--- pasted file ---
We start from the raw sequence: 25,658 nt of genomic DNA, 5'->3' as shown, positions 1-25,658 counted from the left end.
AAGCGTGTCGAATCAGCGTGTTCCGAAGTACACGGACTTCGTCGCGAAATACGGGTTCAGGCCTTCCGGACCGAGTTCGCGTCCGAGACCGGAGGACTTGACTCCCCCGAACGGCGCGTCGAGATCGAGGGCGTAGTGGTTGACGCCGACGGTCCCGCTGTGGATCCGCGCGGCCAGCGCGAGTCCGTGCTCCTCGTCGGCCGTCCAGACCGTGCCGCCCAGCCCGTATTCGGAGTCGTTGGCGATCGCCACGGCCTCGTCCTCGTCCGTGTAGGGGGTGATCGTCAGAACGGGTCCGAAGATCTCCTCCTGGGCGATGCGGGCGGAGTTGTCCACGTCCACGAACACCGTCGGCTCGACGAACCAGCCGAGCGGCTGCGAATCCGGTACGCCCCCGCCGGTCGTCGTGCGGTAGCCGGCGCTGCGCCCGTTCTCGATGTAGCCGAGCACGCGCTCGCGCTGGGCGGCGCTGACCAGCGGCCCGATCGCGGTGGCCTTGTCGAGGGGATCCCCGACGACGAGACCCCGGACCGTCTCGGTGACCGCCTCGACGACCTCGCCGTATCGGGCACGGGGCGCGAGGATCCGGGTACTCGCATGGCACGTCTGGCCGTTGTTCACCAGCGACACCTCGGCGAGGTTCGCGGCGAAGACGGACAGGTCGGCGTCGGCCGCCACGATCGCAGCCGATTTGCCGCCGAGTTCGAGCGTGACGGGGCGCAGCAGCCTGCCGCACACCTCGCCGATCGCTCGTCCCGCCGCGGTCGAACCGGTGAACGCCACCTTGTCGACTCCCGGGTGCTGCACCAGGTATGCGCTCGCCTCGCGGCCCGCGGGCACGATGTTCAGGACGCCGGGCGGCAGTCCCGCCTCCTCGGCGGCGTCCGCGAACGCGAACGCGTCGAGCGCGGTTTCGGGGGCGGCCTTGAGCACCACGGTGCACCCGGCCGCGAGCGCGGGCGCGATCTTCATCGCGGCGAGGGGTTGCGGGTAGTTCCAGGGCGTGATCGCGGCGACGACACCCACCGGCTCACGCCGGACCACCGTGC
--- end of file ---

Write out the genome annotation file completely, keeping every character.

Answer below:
We start from the raw sequence: 25,658 nt of genomic DNA, 5'->3' as shown, positions 1-25,658 counted from the left end.
AAGCGTGTCGAATCAGCGTGTTCCGAAGTACACGGACTTCGTCGCGAAATACGGGTTCAGGCCTTCCGGACCGAGTTCGCGTCCGAGACCGGAGGACTTGACTCCCCCGAACGGCGCGTCGAGATCGAGGGCGTAGTGGTTGACGCCGACGGTCCCGCTGTGGATCCGCGCGGCCAGCGCGAGTCCGTGCTCCTCGTCGGCCGTCCAGACCGTGCCGCCCAGCCCGTATTCGGAGTCGTTGGCGATCGCCACGGCCTCGTCCTCGTCCGTGTAGGGGGTGATCGTCAGAACGGGTCCGAAGATCTCCTCCTGGGCGATGCGGGCGGAGTTGTCCACGTCCACGAACACCGTCGGCTCGACGAACCAGCCGAGCGGCTGCGAATCCGGTACGCCCCCGCCGGTCGTCGTGCGGTAGCCGGCGCTGCGCCCGTTCTCGATGTAGCCGAGCACGCGCTCGCGCTGGGCGGCGCTGACCAGCGGCCCGATCGCGGTGGCCTTGTCGAGGGGATCCCCGACGACGAGACCCCGGACCGTCTCGGTGACCGCCTCGACGACCTCGCCGTATCGGGCACGGGGCGCGAGGATCCGGGTACTCGCATGGCACGTCTGGCCGTTGTTCACCAGCGACACCTCGGCGAGGTTCGCGGCGAAGACGGACAGGTCGGCGTCGGCCGCCACGATCGCAGCCGATTTGCCGCCGAGTTCGAGCGTGACGGGGCGCAGCAGCCTGCCGCACACCTCGCCGATCGCTCGTCCCGCCGCGGTCGAACCGGTGAACGCCACCTTGTCGACTCCCGGGTGCTGCACCAGGTATGCGCTCGCCTCGCGGCCCGCGGGCACGATGTTCAGGACGCCGGGCGGCAGTCCCGCCTCCTCGGCGGCGTCCGCGAACGCGAACGCGTCGAGCGCGGTTTCGGGGGCGGCCTTGAGCACCACGGTGCACCCGGCCGCGAGCGCGGGCGCGATCTTCATCGCGGCGAGGGGTTGCGGGTAGTTCCAGGGCGTGATCGCGGCGACGACACCCACCGGCTCACGCCGGACCACCGTGC